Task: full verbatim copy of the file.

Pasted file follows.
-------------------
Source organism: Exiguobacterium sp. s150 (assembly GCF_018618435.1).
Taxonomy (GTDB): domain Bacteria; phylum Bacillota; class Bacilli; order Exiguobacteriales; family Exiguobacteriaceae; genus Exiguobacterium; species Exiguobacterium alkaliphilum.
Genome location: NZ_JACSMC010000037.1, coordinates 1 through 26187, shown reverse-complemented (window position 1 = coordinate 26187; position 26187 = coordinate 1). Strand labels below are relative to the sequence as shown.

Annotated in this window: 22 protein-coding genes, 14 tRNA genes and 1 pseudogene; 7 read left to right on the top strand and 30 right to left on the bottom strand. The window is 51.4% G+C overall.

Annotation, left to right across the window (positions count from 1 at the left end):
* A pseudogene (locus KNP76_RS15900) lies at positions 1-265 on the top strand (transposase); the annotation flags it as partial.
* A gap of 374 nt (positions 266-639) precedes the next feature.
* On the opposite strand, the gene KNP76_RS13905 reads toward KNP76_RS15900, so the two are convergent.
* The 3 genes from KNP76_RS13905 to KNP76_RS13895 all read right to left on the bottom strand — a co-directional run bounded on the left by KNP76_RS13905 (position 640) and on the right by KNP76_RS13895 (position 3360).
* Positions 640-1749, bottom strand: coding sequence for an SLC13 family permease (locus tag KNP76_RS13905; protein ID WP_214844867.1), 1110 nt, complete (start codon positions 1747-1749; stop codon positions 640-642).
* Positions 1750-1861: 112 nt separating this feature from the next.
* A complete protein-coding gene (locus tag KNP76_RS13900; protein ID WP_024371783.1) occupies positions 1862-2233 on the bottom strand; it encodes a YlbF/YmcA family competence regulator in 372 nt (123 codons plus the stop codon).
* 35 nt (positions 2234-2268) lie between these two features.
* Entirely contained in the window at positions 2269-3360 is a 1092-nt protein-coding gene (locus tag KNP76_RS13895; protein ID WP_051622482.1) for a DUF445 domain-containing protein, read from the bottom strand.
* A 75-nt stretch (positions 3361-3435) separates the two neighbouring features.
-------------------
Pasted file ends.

Source organism: Exiguobacterium sp. s150 (assembly GCF_018618435.1).
Taxonomy (GTDB): domain Bacteria; phylum Bacillota; class Bacilli; order Exiguobacteriales; family Exiguobacteriaceae; genus Exiguobacterium; species Exiguobacterium alkaliphilum.
Genome location: NZ_JACSMC010000037.1, coordinates 1 through 26187, shown reverse-complemented (window position 1 = coordinate 26187; position 26187 = coordinate 1). Strand labels below are relative to the sequence as shown.

Annotated in this window: 22 protein-coding genes, 14 tRNA genes and 1 pseudogene; 7 read left to right on the top strand and 30 right to left on the bottom strand. The window is 51.4% G+C overall.

Annotation, left to right across the window (positions count from 1 at the left end):
* A pseudogene (locus KNP76_RS15900) lies at positions 1-265 on the top strand (transposase); the annotation flags it as partial.
* A gap of 374 nt (positions 266-639) precedes the next feature.
* On the opposite strand, the gene KNP76_RS13905 reads toward KNP76_RS15900, so the two are convergent.
* The 3 genes from KNP76_RS13905 to KNP76_RS13895 all read right to left on the bottom strand — a co-directional run bounded on the left by KNP76_RS13905 (position 640) and on the right by KNP76_RS13895 (position 3360).
* Positions 640-1749, bottom strand: coding sequence for an SLC13 family permease (locus tag KNP76_RS13905; protein ID WP_214844867.1), 1110 nt, complete (start codon positions 1747-1749; stop codon positions 640-642).
* Positions 1750-1861: 112 nt separating this feature from the next.
* A complete protein-coding gene (locus tag KNP76_RS13900; protein ID WP_024371783.1) occupies positions 1862-2233 on the bottom strand; it encodes a YlbF/YmcA family competence regulator in 372 nt (123 codons plus the stop codon).
* 35 nt (positions 2234-2268) lie between these two features.
* Entirely contained in the window at positions 2269-3360 is a 1092-nt protein-coding gene (locus tag KNP76_RS13895; protein ID WP_051622482.1) for a DUF445 domain-containing protein, read from the bottom strand.
* A 75-nt stretch (positions 3361-3435) separates the two neighbouring features.